but the cognitive and neurology levels are often quite weakly tied
  together. Probably an artifact of this being a relatively new field,
  and the two source perspectives being less than perfectly welded.

  Great for understanding the prefrontal cortex in particular, though.
  I found the stuff on executive function particularly enlightening.

  Richard Gross
  ISBN 0-340-64762-0 (3rd edition)

  There is some good stuff in here, though there is obviously overlap
  (and in general less detail) with the more specialised fields.
  Pretty sure this has been updated.

Cognitive Psychology
  Michael W. Eyesenck, Mark T. Keane
  ISBN 0-86377-551-9 (4th edition)

  Essential to have around, but not the most interesting. That is
  probably unfair, though - I am very sceptical of pure cognitive
  theories that have no link back to neurology.

  There is (at least) a fifth edition now.

Abnormal Psychology
  Ronald J. Comer
  ISBN 0-7167-4083-4 (4th edition)
  ISBN 0-7167-2494-4 (2nd edition)

  The second edition was excellent, and still stands as my first point
  of reference for abnormal psychology stuff - though sadly its stuff
  on autistic spectrum disorders is pretty poor. The fourth edition is
  updated a bit here and there, but the main change seems to be to
  remove as much detail as possible.

With social psychology and abnormal psychology in particular, there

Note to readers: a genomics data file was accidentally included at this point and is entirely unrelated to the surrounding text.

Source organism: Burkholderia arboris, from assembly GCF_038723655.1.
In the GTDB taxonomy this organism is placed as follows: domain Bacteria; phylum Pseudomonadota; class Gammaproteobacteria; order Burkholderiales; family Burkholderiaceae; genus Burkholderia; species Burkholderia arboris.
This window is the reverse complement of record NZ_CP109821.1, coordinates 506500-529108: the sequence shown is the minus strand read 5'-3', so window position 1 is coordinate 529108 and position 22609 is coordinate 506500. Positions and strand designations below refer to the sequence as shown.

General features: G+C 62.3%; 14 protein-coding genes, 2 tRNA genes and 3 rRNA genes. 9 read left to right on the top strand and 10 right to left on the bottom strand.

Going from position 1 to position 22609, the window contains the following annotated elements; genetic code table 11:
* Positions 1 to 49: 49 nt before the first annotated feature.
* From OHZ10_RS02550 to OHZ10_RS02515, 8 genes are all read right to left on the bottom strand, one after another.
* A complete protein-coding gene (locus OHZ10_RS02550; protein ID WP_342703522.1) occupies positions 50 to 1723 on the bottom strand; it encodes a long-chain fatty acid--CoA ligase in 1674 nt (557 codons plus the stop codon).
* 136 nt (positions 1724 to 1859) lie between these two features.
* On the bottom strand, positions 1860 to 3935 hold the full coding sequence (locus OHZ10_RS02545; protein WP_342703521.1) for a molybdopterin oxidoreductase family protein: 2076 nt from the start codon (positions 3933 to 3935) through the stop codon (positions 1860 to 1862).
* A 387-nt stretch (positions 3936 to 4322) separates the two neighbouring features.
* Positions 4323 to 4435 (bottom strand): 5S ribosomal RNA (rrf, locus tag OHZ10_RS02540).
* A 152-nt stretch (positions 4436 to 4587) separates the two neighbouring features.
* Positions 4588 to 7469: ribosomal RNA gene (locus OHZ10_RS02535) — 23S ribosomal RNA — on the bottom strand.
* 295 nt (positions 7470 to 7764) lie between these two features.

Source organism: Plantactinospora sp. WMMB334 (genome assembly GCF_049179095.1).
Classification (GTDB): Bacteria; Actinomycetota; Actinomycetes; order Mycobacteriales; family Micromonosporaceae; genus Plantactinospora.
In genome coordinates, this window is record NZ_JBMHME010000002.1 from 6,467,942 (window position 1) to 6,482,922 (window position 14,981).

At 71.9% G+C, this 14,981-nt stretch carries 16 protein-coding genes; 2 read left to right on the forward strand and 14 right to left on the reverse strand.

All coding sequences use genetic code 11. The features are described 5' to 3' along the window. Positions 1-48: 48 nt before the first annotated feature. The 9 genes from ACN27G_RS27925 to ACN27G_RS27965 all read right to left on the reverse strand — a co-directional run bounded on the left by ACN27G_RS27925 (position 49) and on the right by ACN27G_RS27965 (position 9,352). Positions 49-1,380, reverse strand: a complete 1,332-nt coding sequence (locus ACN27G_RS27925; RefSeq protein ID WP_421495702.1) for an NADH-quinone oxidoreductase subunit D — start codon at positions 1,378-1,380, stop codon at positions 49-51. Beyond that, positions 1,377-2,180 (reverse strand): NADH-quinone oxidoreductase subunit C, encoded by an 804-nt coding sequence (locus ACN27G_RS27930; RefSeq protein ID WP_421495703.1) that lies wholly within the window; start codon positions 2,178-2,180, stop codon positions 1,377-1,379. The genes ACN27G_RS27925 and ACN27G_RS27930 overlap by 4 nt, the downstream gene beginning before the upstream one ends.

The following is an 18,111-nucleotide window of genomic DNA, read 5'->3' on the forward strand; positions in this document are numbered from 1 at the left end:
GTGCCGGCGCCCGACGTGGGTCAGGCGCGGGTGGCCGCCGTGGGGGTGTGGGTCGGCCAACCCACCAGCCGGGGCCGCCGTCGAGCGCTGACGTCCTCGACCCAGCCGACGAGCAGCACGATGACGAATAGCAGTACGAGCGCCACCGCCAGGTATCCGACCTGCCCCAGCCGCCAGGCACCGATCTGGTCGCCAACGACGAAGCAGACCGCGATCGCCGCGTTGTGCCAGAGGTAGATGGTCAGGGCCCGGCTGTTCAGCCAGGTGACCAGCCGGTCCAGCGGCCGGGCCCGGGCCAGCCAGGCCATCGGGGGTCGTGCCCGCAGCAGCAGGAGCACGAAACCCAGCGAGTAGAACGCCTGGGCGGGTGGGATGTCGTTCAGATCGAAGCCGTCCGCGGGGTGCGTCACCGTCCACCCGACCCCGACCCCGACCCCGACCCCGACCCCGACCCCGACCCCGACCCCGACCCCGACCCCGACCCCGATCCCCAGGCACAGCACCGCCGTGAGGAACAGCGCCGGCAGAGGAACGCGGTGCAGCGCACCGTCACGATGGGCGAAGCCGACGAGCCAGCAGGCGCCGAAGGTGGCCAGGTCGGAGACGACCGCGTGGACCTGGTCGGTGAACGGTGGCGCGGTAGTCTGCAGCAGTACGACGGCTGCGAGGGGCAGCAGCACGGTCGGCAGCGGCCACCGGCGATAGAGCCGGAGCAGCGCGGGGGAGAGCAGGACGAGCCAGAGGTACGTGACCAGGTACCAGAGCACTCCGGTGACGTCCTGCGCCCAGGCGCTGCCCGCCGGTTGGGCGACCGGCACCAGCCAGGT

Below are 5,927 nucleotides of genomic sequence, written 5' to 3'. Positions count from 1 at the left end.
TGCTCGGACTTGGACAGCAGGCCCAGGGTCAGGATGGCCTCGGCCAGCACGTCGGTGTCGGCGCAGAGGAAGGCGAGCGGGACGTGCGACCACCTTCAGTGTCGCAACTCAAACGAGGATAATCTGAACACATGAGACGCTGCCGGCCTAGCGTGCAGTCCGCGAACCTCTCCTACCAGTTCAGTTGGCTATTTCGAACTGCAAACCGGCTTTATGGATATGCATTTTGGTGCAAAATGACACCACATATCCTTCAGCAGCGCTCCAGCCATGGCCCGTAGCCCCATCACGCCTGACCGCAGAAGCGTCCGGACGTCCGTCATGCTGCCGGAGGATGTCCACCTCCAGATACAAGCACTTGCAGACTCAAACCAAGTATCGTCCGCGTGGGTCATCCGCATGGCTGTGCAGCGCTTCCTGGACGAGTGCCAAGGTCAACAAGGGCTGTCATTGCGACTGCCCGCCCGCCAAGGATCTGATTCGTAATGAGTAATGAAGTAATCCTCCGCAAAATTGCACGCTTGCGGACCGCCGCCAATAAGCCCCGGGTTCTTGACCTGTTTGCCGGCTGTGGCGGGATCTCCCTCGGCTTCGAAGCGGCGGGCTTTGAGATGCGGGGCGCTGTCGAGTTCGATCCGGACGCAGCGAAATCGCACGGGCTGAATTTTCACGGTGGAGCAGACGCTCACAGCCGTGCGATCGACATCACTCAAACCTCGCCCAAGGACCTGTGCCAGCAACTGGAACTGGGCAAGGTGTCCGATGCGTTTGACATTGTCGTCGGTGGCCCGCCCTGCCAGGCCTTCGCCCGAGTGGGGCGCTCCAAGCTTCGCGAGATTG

are plenty of other choices and it's always good to have more than one

Obviously there is a big dose of appealing to authority in this list,
but if you are really interested in what science is revealing about
the mind and you can spare the money and (much more significantly) the
time, there is a lot of good stuff in that list. Obviously the
textbooks would wait until you're *really* taking it seriously.

I'll be very brief with the rest...

>>'Pain' and 'pleasure' are actually quite high level concepts, things
>If you experience pleasure only as a high level concept, you are missing something ;-)

I think you're confusing 'high level' with 'abstract'. Emotional
experience is very high level. As Joseph LeDoux is keen on pointing
out, our experience of emotions is not the same as the processing that
generates them. Most of the processing is relatively low level, in the
limbic system and brain stem, but that is not the same as the
experience of emotion which occurs in the prefrontal cortex.

The prefrontal cortex does seem to be the center of rational thought
and planning, but that is a long way from being its whole job.

You will find it hard to find someone who knows more about neurology
that LeDoux - if your first impression is that his books are pop
science, try counting the references to his papers in the textbooks.

Which is not to say that his books aren't readable, I must emphasise.

Ayway, it is quite possible that I am missing something in
pain/pleasure terms - but how can I know for sure? For all I know,
everyone feels pain the same as me but you're all a bunch of whiners
and crybabies ;-)

>>'Ugly' and 'dumb' are themselves only subjective perceptions. If you
>I disagree with the 'only' part ;-)

OK - I take the point.

Steve Horne

steve at ninereeds dot fsnet dot co dot uk